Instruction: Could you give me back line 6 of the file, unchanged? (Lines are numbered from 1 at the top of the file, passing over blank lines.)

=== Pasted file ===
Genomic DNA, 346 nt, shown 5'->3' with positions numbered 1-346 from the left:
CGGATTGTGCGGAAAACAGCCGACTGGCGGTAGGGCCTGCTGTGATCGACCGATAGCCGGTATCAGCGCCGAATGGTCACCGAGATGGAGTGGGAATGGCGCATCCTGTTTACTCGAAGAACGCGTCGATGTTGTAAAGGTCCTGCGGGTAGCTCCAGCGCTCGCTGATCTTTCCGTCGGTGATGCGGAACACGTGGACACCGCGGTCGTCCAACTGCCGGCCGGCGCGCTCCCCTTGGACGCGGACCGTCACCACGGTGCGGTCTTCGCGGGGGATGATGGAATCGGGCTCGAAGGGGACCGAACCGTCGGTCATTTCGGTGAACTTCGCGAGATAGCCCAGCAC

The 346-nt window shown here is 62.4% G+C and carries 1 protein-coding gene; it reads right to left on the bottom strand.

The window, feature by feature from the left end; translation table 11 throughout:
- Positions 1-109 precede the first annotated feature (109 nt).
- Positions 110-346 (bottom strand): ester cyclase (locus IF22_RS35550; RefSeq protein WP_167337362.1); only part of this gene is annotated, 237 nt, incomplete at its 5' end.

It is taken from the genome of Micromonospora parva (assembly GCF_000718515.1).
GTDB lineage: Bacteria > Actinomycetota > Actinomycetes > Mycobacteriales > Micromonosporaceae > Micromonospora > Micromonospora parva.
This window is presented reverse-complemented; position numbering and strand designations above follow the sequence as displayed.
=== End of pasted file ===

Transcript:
- Positions 110-346 (bottom strand): ester cyclase (locus IF22_RS35550; RefSeq protein WP_167337362.1); only part of this gene is annotated, 237 nt, incomplete at its 5' end.